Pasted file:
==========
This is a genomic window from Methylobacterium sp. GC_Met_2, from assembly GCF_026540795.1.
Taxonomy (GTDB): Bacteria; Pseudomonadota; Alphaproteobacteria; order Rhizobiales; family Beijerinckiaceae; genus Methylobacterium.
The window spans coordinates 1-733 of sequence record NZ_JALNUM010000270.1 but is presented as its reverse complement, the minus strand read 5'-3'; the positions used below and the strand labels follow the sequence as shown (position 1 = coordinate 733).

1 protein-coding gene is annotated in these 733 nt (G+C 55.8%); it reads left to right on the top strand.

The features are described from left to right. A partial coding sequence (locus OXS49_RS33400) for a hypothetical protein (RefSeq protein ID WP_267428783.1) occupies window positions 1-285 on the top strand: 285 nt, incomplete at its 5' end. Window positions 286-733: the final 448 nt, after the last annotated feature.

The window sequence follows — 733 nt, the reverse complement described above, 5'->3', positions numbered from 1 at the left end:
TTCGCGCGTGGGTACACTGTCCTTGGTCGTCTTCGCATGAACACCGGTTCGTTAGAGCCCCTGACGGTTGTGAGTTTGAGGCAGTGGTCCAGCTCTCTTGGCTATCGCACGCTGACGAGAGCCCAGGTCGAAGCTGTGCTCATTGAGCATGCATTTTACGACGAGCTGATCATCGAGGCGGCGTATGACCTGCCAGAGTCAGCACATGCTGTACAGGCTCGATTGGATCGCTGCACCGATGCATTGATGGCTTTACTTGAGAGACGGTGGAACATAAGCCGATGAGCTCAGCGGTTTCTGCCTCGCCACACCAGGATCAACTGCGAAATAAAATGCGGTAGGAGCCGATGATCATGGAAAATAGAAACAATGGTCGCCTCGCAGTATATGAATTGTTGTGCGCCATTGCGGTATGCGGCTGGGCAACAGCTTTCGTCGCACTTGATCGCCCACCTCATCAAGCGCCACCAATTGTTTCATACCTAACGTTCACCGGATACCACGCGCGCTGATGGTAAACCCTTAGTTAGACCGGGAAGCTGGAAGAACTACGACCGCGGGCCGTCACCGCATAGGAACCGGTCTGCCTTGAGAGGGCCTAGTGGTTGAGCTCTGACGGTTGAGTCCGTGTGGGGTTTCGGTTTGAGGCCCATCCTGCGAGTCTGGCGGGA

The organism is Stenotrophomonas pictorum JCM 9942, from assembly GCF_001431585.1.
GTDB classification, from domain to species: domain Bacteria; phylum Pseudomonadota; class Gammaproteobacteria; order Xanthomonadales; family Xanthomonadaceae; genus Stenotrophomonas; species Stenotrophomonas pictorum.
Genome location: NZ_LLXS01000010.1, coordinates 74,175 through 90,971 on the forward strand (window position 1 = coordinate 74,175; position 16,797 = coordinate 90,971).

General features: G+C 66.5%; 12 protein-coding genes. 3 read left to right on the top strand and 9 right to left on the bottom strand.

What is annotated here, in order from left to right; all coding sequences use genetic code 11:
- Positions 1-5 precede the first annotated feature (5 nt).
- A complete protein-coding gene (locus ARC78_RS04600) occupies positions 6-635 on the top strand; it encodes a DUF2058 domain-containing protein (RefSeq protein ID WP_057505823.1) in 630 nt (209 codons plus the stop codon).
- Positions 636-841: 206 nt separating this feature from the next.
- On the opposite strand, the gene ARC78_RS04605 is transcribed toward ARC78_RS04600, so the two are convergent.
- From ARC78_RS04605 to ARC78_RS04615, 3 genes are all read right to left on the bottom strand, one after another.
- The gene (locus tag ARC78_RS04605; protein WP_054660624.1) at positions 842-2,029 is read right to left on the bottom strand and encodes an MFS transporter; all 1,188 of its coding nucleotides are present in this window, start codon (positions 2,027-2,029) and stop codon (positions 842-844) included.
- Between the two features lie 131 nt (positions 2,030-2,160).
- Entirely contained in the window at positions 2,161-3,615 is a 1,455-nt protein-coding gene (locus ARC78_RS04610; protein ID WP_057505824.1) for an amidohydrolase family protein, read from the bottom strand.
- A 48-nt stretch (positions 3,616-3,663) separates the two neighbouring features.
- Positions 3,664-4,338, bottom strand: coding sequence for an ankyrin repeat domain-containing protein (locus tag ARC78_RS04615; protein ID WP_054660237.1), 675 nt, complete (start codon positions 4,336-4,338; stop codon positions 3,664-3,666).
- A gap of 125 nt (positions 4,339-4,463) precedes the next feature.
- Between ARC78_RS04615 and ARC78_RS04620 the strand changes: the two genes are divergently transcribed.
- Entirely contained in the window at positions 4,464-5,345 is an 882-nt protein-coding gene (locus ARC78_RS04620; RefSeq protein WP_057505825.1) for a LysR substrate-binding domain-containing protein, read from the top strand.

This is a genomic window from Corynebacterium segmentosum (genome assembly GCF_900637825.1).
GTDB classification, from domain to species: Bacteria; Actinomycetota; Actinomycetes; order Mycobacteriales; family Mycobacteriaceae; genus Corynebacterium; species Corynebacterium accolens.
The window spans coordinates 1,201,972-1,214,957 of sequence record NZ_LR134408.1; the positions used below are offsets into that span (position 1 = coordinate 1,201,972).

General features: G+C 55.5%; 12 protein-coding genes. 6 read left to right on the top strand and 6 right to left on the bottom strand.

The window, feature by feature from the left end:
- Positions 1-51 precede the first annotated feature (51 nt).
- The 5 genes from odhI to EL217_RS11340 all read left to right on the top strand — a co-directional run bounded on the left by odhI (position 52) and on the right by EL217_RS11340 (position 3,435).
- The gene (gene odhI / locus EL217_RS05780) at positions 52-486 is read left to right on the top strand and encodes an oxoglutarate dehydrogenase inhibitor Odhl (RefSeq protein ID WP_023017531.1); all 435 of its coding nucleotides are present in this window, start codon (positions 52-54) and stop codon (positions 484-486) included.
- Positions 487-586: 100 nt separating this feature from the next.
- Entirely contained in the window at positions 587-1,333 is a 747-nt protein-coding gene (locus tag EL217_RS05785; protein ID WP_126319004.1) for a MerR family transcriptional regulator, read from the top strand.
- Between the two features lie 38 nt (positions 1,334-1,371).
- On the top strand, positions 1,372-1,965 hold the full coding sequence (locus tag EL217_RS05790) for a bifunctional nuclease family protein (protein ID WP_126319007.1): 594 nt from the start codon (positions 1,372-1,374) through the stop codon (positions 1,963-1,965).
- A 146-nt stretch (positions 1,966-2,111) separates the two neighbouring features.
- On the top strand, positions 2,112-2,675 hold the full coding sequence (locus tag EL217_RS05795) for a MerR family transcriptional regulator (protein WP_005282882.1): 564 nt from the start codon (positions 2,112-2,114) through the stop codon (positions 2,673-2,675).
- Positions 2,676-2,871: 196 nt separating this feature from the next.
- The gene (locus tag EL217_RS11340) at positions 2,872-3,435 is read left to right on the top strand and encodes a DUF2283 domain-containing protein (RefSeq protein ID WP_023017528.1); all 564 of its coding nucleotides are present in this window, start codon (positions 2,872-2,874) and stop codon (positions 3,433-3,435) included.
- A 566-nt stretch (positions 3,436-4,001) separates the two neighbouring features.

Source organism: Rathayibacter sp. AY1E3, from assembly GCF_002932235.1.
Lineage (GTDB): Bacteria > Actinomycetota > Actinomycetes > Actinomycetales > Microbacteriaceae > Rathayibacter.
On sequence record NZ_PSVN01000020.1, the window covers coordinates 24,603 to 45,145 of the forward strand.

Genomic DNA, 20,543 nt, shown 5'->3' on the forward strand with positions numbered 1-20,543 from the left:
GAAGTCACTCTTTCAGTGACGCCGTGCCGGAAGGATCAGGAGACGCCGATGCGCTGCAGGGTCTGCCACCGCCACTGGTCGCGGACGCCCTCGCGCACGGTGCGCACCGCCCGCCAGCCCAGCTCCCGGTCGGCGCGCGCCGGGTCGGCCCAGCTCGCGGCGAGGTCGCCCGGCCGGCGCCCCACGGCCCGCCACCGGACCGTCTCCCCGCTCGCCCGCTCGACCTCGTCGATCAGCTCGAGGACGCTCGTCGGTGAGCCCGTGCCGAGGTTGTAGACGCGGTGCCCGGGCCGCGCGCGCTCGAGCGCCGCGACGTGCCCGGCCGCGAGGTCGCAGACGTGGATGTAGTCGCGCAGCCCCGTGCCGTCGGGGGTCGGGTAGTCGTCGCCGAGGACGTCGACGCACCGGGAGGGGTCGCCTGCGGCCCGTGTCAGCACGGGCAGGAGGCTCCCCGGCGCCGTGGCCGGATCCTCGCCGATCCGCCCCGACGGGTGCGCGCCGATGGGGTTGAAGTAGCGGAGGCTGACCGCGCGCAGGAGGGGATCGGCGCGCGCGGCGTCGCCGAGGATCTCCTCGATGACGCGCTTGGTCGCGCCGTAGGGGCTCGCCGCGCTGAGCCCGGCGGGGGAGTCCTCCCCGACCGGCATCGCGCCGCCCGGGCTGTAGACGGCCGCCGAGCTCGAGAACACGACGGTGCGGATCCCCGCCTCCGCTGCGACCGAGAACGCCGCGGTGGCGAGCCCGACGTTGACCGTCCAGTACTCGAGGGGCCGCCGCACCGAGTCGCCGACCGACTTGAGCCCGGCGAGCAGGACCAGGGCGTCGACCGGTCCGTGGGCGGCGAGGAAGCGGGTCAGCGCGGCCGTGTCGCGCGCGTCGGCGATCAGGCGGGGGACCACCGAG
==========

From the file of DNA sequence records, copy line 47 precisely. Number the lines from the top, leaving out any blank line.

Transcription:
GAAGTCACTCTTTCAGTGACGCCGTGCCGGAAGGATCAGGAGACGCCGATGCGCTGCAGGGTCTGCCACCGCCACTGGTCGCGGACGCCCTCGCGCACGGTGCGCACCGCCCGCCAGCCCAGCTCCCGGTCGGCGCGCGCCGGGTCGGCCCAGCTCGCGGCGAGGTCGCCCGGCCGGCGCCCCACGGCCCGCCACCGGACCGTCTCCCCGCTCGCCCGCTCGACCTCGTCGATCAGCTCGAGGACGCTCGTCGGTGAGCCCGTGCCGAGGTTGTAGACGCGGTGCCCGGGCCGCGCGCGCTCGAGCGCCGCGACGTGCCCGGCCGCGAGGTCGCAGACGTGGATGTAGTCGCGCAGCCCCGTGCCGTCGGGGGTCGGGTAGTCGTCGCCGAGGACGTCGACGCACCGGGAGGGGTCGCCTGCGGCCCGTGTCAGCACGGGCAGGAGGCTCCCCGGCGCCGTGGCCGGATCCTCGCCGATCCGCCCCGACGGGTGCGCGCCGATGGGGTTGAAGTAGCGGAGGCTGACCGCGCGCAGGAGGGGATCGGCGCGCGCGGCGTCGCCGAGGATCTCCTCGATGACGCGCTTGGTCGCGCCGTAGGGGCTCGCCGCGCTGAGCCCGGCGGGGGAGTCCTCCCCGACCGGCATCGCGCCGCCCGGGCTGTAGACGGCCGCCGAGCTCGAGAACACGACGGTGCGGATCCCCGCCTCCGCTGCGACCGAGAACGCCGCGGTGGCGAGCCCGACGTTGACCGTCCAGTACTCGAGGGGCCGCCGCACCGAGTCGCCGACCGACTTGAGCCCGGCGAGCAGGACCAGGGCGTCGACCGGTCCGTGGGCGGCGAGGAAGCGGGTCAGCGCGGCCGTGTCGCGCGCGTCGGCGATCAGGCGGGGGACCACCGAG